to an unusually delicate reaction on the part of the Bulletin .
The music, that the original advertising might be fulfilled,
was refurbished December 1 to an up-to-the-minute popularity.
As for the n\irsery rhymes (an effect from the Mother Goose
pantomimes) they were no doubt recoupleted nightly at the
whim of any rhymester in the company. The Fair One with the
Blond Wig , success as it was, turned up on closing night,
December 4, in unrecognizable garb.

But the three weeks' run had firmly intrenched the
local burlesquers. Another production, the extravaganza of
Fortunio or The Seven Gifted Servants , was annovmced for De-
cember 24. By way of shining up the company, the Lenton fam-
ily of acrobats, and Mr. and Mrs. George Ware, "serio-comic"
vocalists, were engaged. The first notice of this production
appears in the Bulletin for December 27, 1875:

"The whole company (at Maguire's New Theatre)
has improved surprisingly since their first
appearance in burlesque some weeks ago. The
constraint and awkwardness have worn off , and in
both action and speech the extravagant fancies
of the author are realized."



* Bulletin , November 24, 1875.
**ibid. December 1, 1875.



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Burlesque 152

With a certain amount of provincial preoccupation
with the greener fields of the Eastern theatres, the Bulletin
for December 28 prints the last notice of this local bur-
lesque troupe:

"This company has reached a degree of excellence
in burlesque v/hich warrants comparison with the
great burlesque traveling troupes. The spirit
of fun and Jollity pervades the whole perform-
ance. The Lenton boys are without question the
star performers of tho day. All their feats
are performed with a grace, care, and accuracy
which is a relief when contrasted v;ith other
lads of their age. During the entertainment,
Mr. and Mrs. Ware sang a character song."

Again, as with The Fair One with the Blonde Wig ,
there is a conspicuous absence in these reports of Fortunio
of any awareness of plot. The structure of burlesque has by
this time completely fallen; is obviously of no more impor-
tance than the crating lumber (now heaped backstage out of
the way) which encased the dazzling scenery of The Black
Crook , from New York to San Francisco by way of the Isthmus.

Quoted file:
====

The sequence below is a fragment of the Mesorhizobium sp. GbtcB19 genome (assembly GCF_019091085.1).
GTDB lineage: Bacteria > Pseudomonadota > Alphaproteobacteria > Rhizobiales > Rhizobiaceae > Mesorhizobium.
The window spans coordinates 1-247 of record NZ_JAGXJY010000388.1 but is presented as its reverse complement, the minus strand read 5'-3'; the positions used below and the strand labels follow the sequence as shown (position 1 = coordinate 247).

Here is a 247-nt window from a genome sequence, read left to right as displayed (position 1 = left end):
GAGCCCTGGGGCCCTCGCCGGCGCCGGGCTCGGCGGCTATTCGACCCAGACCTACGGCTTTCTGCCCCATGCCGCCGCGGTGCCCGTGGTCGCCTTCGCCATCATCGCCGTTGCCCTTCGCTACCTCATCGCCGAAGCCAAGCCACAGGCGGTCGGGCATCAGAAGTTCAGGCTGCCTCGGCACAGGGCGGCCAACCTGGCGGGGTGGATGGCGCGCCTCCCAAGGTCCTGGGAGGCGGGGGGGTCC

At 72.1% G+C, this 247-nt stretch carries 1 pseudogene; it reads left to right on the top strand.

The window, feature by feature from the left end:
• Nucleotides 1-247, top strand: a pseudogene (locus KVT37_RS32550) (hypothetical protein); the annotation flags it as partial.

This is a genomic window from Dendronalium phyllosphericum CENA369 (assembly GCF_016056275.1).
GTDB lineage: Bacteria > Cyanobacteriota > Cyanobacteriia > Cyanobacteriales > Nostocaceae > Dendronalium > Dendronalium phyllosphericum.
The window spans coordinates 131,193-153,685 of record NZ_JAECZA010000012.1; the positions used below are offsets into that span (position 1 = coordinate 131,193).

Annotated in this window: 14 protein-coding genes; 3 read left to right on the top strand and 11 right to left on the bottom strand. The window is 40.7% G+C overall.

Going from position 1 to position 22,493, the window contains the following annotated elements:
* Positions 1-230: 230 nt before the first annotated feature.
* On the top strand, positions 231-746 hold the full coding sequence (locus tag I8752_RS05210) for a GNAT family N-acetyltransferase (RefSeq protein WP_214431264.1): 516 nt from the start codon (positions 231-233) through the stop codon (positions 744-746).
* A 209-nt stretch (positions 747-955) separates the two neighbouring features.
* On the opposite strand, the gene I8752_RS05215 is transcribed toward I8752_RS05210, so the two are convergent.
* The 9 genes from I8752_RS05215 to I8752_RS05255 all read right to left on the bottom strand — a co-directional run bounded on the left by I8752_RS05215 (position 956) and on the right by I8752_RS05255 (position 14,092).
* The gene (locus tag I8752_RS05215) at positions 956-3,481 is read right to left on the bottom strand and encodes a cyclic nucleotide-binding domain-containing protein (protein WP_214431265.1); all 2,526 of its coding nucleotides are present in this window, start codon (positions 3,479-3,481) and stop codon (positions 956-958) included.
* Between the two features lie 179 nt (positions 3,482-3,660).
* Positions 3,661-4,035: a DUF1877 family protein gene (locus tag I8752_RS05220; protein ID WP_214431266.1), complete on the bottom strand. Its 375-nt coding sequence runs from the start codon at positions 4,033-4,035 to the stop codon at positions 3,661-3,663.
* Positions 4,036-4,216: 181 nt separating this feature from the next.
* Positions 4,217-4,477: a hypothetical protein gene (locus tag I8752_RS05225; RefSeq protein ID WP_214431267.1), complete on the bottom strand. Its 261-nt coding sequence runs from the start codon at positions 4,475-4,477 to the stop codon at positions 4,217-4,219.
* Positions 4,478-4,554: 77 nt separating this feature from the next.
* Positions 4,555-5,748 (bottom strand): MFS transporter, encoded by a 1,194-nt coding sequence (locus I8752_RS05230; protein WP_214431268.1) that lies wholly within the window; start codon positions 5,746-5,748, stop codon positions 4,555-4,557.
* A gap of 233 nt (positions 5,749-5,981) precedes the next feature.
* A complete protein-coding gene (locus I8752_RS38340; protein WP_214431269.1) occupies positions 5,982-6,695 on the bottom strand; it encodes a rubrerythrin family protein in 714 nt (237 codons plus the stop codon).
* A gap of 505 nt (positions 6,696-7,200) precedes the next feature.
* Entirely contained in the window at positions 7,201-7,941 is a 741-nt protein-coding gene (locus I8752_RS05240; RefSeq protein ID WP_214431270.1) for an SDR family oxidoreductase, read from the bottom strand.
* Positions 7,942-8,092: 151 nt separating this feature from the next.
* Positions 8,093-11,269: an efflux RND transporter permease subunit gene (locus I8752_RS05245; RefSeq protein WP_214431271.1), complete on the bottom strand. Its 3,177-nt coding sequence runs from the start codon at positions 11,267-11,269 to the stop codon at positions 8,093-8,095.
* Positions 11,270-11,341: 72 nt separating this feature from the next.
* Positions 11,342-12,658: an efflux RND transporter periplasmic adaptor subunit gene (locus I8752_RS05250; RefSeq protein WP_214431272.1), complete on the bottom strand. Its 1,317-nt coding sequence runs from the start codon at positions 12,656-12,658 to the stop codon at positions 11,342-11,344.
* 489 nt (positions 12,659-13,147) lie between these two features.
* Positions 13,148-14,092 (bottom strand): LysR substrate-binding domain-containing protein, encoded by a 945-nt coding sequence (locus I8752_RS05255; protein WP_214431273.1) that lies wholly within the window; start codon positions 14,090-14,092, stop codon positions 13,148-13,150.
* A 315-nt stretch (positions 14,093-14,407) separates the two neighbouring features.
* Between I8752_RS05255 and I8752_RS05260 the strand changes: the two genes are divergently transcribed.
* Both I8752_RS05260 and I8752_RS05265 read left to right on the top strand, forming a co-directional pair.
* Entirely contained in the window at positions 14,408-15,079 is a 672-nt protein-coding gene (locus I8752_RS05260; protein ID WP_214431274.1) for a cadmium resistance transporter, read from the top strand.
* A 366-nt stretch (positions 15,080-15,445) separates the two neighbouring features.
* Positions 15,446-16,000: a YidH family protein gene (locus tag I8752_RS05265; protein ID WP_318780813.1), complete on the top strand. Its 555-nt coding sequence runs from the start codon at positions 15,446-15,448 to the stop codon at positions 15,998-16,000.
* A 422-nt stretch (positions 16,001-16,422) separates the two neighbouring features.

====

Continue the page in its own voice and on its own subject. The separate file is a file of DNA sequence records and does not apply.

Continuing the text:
XXXVI — THE WORRELLS
The spring of 1876 belongs to the V/orrell Sisters.
Not newcomers, certainly; they had learned the fundamentals
of burlesque comedy at Gilbert's old melodeon on the corner
of Clay and Kearny streets. Irene, Sophie, and Jenny — and
their competition at Gilbert's in the old days Included the
already firm star of Lotta Crabtroo. In fact, both Jennie
and Lotta were bitterly proficient on the banjo, and they ac-
tually pushed each other about the Melodeon stage. New York
City had then come very much into tho stride of tho Worrells ♦



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lo oi.



Burlesque 153

The first note about them in the Annals of the New

York Stage by Odell is for the year 1865:

"The vivacious Worrell Sisters, grand-daughters
of I.'Ime. Judah, once famous in the minor New
York theatres, and forever beloved in Califor-
nia, made their debut at V/ood's on April 30th,
in the piece long celebrated at Laura Keene's
under the name of The Slves, or the Statue
Bride • . . . "

"The piece and the youthful freshness of the
stars caught popular fancy, and no change of
main piece was required for several weeks.
During the first week, Jennie Vforrell appeared
in the afterpiece of The Good for Nothing ; in
this she introduced her breakdown, the Essence
of Old Virginia . On May 10th, Crossing the
Line , as curta'in raiser, allowed' Irene and
Jennie to do a double clog. The Three Sisters ,
on June 18th, presented Jennie, Irene and Sophie
Viforrell, each in six different characters."

A succession of three benefit performances, one for each of
the sisters, closed their first New York engagement in Au-
gust. On January 14, 1867 the "'orrslls appear again in
Odell 's Annals of the New York Stage , this time in their pro-
duction of Camaralzaman and Badoura . Odell 's addenda to his
review of Camaralzaman are illuminating:

"Jennie Worrell was also seen as Susy, in Out to
Nurse , in which she introduced a cobbler ' s horn-
pipe and a banjo solo; a fact vdiich I introduce
to show that Lotta was not alone in the art of
the banjo when she flashed across our vision a
few months later at Wallack' s. . . .On the 31st the
advertisement in the Herald stresses Sophie and
Irene in duets and operatic gens; Jennie in a
clog-dance; Sophie, Jennie, Mrs. Gilbert and
Donnelly in the Cure dance, 'received with
shouts of applause aiid nightly encores'; and
Mrs. Gilbert in her comic dance. Mrs. Gilbert
in her Stage Reminiscences bears tribute to the
Worrells. They v/ere, she says, 'groat favour-
ites, in their day, and simple, kindly people



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Burlesque 154

to work with. I remember that thoy let me in-
troduce a dance (in Aladdin ) that attracted a
good deal of attention; and yet dancing was
their own specialtyt One does not have to be
In the profession to know v;hat that means.'"

San Francisco was hardly excited about the reap-
pearance of the old Melodeon favorites. The Worrells opened
at Wade's Opera House, March 27, 1875, in the overworked bur-
lesque, Ixion. Of Jennie, no mention whatsoever is made.
Irene was found "too cold and quiet for burlesque, and her
voice lacks power and her style expression."* Sophie came
off a little better, the critics deciding that her lifeless
acting derived from deficiencies in the supporting cast.
Despite this cold approach, an advertisement in the Bulletin



Online LibraryEttore RellaA history of burlesque (Volume 1939 14) → online text (page 13 of 29)